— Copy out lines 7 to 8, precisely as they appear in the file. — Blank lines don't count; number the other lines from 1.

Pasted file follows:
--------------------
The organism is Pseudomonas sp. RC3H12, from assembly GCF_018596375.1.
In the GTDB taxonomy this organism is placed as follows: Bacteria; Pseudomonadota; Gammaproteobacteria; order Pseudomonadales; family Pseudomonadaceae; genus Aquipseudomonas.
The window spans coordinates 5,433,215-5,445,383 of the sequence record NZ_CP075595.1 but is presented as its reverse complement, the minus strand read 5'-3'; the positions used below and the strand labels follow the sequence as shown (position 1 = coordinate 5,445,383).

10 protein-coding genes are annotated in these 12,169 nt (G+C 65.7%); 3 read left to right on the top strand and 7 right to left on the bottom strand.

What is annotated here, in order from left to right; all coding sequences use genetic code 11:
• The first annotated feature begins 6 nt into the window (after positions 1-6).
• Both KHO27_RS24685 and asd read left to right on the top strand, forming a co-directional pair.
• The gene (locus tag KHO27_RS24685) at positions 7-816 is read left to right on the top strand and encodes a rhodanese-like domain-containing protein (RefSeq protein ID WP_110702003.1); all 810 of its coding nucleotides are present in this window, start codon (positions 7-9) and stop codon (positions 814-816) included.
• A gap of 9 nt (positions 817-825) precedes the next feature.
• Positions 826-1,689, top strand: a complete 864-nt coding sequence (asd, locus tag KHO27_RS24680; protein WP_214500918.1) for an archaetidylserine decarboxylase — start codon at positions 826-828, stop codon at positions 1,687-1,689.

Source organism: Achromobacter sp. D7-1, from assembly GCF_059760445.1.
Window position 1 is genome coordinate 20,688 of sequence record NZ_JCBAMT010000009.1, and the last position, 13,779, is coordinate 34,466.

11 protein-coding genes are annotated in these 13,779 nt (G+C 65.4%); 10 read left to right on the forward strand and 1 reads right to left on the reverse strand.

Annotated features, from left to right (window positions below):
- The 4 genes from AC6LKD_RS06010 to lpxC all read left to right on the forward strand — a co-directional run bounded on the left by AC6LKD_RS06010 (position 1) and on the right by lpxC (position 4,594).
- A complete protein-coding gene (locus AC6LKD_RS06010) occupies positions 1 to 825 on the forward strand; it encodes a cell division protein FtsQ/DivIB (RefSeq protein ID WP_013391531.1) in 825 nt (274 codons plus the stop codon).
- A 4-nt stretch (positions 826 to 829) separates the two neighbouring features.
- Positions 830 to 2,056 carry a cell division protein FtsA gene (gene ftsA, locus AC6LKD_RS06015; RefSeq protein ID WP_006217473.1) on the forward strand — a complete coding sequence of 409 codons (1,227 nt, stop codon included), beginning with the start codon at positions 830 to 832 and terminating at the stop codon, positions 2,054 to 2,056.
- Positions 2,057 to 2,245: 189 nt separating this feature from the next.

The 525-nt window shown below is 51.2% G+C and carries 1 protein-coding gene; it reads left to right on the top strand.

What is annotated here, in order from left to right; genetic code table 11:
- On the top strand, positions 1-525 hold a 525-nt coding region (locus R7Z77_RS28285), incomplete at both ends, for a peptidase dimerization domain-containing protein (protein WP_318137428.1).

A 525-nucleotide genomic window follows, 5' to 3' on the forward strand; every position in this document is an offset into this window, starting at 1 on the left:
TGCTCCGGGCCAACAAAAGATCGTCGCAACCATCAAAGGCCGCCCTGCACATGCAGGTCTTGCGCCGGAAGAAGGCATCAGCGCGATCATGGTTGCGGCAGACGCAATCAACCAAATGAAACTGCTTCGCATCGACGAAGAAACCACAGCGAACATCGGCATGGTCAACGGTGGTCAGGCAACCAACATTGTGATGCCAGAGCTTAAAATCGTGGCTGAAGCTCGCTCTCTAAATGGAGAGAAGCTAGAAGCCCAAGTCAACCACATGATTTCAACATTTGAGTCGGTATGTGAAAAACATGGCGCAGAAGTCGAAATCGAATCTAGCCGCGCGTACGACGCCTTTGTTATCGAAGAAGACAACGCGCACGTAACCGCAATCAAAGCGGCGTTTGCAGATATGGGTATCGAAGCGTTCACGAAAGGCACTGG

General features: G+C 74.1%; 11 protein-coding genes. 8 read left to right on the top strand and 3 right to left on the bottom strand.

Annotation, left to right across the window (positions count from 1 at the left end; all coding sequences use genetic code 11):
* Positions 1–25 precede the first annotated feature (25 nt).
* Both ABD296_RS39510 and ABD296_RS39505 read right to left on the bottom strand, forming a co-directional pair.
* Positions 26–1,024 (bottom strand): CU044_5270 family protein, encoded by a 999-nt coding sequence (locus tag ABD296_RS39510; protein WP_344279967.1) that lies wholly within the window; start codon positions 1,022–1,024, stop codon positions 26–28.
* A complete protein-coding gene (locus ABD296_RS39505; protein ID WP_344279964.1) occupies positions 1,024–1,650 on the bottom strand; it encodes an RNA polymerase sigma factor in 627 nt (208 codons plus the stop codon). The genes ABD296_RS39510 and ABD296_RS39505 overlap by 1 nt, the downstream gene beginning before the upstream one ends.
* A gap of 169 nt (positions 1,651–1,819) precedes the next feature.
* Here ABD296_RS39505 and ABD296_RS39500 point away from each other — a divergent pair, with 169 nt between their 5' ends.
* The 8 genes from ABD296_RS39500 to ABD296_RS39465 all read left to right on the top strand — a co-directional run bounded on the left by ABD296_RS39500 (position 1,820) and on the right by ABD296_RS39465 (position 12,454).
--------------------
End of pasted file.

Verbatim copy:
• Both KHO27_RS24685 and asd read left to right on the top strand, forming a co-directional pair.
• The gene (locus tag KHO27_RS24685) at positions 7-816 is read left to right on the top strand and encodes a rhodanese-like domain-containing protein (RefSeq protein ID WP_110702003.1); all 810 of its coding nucleotides are present in this window, start codon (positions 7-9) and stop codon (positions 814-816) included.